Ruining a cup of coffee doesn’t take much skill, and it can certainly be a disappointing experience. One of the primary causes for these unfortunate coffee disasters is improper grinding. Many casual coffee drinkers probably don’t give this as much consideration as it really deserves. Grinding coffee beans in the right way can actually have an effect on the strength of the brew and the freshness of flavor. When you put the following tips into practice, the process of grinding your coffee will become much smoother and easier, resulting in a truly delicious cup of coffee every single time.
1. Match Your Grind to Your Brewing Method
What does this mean? The way in which you ultimately grind your coffee is based on the method that you use to brew it. As an example, a French Press calls for a coarse grind, since too fine a grind can cause coffee to pass through the filter. On the other hand, an espresso machine requires a very fine grind, while a drip brew calls for a medium grind. You will want to use the finest grind possible for a given brewing method, without making it too fine. How you brew your coffee also determines how much time it will take to grind.
2. The Right Time to Grind
When you purchase whole bean coffee, you should ALWAYS grind your coffee beans as close to brewing time as possible. This ensures maximum freshness of flavor and aroma. It is also strongly recommended that you only grind enough beans to brew one pot of coffee.
3. Use the Right Type of Grinder
As you can imagine, the type and quality of grinder that you use to grind your coffee beans has an impact on your final product. While you will find all kinds of grinder models, there are two that are mainly used—blade grinders and burr grinders.
Professional coffee roasters and commercial coffee companies commonly use burr grinders, as beans are ground uniformly and you have good control over the fineness of grind. In particular, the conical burr grinder is considered to yield the best results, as it crushes coffee beans between a moving surface and a stationary surface, each called a burr. Since beans are crushed rather than sliced over a larger surface area, heat doesn’t increase significantly, which means there is no flavor loss or burnt taste. If you are using a French press or pour over, experts almost always recommend using a burr grinder.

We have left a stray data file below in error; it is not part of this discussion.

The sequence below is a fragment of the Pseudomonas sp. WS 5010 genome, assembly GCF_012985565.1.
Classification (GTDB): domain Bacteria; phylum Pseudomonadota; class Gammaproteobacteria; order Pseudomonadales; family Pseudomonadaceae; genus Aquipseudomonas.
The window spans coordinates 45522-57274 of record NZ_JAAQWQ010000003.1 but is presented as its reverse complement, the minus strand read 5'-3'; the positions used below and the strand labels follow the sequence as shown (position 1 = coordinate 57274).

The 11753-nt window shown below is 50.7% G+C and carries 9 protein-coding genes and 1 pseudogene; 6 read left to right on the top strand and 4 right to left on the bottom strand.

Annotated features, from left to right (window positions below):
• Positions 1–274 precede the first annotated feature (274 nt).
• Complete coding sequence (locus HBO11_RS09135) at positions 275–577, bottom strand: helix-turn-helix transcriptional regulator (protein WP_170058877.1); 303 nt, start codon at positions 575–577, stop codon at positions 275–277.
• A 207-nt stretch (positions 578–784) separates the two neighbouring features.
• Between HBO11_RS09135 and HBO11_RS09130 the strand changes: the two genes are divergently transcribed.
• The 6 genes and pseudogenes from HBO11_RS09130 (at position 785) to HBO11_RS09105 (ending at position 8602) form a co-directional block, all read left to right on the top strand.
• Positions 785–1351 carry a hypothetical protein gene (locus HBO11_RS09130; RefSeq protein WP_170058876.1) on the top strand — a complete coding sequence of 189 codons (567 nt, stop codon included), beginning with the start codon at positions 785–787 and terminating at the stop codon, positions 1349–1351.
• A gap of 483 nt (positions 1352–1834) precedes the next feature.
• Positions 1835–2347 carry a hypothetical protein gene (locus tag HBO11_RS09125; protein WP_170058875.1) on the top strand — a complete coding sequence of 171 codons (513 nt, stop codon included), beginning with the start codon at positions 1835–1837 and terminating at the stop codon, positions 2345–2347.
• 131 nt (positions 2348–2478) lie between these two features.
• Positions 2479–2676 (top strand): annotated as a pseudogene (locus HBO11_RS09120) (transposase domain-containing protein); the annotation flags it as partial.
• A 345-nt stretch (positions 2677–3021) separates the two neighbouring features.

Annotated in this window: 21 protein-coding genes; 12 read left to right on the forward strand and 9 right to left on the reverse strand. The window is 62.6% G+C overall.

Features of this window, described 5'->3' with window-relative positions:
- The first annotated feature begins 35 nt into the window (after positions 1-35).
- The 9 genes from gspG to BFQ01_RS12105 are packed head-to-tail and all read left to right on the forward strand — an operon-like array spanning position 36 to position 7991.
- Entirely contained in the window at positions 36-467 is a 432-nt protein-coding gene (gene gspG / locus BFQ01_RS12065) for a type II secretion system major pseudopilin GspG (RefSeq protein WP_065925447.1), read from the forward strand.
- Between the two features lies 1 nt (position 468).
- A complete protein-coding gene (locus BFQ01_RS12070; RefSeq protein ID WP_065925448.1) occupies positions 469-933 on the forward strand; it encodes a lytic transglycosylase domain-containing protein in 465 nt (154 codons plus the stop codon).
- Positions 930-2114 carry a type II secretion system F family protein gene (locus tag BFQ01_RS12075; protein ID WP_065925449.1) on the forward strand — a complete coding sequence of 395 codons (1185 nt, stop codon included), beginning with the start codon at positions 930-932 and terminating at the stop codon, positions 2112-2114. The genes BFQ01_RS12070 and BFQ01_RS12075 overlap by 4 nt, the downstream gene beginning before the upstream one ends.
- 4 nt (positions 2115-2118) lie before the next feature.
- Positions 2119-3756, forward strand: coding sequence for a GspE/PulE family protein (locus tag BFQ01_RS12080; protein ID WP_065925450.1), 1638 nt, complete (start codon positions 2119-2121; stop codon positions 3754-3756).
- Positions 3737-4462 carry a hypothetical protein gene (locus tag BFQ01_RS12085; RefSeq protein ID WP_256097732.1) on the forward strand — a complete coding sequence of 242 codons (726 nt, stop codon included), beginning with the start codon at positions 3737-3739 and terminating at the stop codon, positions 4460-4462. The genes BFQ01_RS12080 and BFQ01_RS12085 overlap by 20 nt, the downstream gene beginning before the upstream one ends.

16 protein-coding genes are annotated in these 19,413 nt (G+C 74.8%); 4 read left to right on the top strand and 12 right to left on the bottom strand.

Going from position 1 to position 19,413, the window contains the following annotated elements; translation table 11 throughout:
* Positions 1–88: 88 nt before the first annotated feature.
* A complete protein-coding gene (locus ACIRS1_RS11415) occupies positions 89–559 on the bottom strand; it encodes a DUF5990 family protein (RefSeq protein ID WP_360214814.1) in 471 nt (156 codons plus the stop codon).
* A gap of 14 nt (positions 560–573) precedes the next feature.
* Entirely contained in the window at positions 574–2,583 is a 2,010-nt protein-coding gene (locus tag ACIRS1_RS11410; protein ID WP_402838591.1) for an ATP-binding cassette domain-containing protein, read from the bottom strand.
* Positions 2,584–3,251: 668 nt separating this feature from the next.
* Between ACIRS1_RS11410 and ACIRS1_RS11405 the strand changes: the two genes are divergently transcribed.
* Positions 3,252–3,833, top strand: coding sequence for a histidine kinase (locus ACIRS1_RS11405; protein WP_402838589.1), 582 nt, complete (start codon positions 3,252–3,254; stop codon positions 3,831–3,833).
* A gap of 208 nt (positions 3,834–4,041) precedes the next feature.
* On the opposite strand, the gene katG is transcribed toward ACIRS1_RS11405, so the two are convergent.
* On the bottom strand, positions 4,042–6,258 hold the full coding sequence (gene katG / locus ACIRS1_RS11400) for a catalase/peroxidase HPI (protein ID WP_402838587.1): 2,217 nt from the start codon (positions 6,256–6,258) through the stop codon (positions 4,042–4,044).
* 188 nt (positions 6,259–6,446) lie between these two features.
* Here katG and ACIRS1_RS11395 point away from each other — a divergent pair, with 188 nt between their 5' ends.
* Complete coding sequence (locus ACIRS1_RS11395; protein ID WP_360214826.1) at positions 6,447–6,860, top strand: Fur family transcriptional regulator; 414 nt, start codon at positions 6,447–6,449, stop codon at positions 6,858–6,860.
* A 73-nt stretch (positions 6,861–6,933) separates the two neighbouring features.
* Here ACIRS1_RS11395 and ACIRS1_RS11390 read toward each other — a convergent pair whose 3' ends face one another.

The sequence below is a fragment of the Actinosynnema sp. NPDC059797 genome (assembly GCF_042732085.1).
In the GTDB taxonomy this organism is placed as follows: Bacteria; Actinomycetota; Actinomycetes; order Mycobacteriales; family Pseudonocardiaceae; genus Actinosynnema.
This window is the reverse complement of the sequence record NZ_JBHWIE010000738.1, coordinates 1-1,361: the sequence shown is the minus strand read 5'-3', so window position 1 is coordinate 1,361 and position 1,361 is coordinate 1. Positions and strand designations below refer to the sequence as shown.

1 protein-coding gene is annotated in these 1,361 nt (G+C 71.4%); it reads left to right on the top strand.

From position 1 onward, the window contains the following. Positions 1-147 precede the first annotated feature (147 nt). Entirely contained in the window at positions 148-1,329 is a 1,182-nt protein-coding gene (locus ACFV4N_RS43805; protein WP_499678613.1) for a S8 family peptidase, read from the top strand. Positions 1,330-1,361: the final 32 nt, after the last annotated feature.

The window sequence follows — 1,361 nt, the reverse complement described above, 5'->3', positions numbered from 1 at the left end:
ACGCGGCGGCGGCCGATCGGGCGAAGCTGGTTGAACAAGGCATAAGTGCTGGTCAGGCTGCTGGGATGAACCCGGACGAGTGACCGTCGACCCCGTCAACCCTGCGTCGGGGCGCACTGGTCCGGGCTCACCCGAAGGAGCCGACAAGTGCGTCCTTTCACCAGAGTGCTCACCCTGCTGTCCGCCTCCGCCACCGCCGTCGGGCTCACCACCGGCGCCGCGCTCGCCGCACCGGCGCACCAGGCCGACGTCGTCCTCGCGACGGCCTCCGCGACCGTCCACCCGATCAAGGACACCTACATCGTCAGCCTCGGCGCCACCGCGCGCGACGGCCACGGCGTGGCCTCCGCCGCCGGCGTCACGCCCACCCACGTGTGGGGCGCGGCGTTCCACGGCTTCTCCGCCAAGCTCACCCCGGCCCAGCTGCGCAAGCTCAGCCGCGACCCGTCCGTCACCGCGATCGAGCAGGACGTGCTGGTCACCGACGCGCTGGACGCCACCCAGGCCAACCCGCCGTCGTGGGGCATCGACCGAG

Most often, coffee consumers purchase blade grinders for home use, mainly because they tend to be less expensive and easier to use than burr grinders. You could think of a blade grinder as more of a blender for coffee beans. Blade grinders pose many challenges, like they provide little control over the grind, as you are left to guess how long you want the blades to slash the coffee beans. This unfortunately results in an uneven grind. Blade grinders also produce friction, which in turn, produces heat. This heat can cause coffee to have a burnt taste and lose its aroma.
When brewing with a blade grinder, you can achieve a more consistent grind by grinding your coffee in spurts or pulses, rather than grinding it all in one round. Also, make sure that you grind your coffee just prior to brewing.
4. Clean Your Grinder
Now you understand why grinding your coffee beans correctly matters, but if you really want to keep producing superior quality coffee, you need to keep your grinder in good condition. Grimy residues from coffee grindings past can produce a long-lasting odor and will find its way into future cups of coffee, negatively affecting flavor. One good technique for cleaning you grinder is to scrub it thoroughly inside and out using a toothbrush, or you can use a handy cleaner designed specifically for grinders.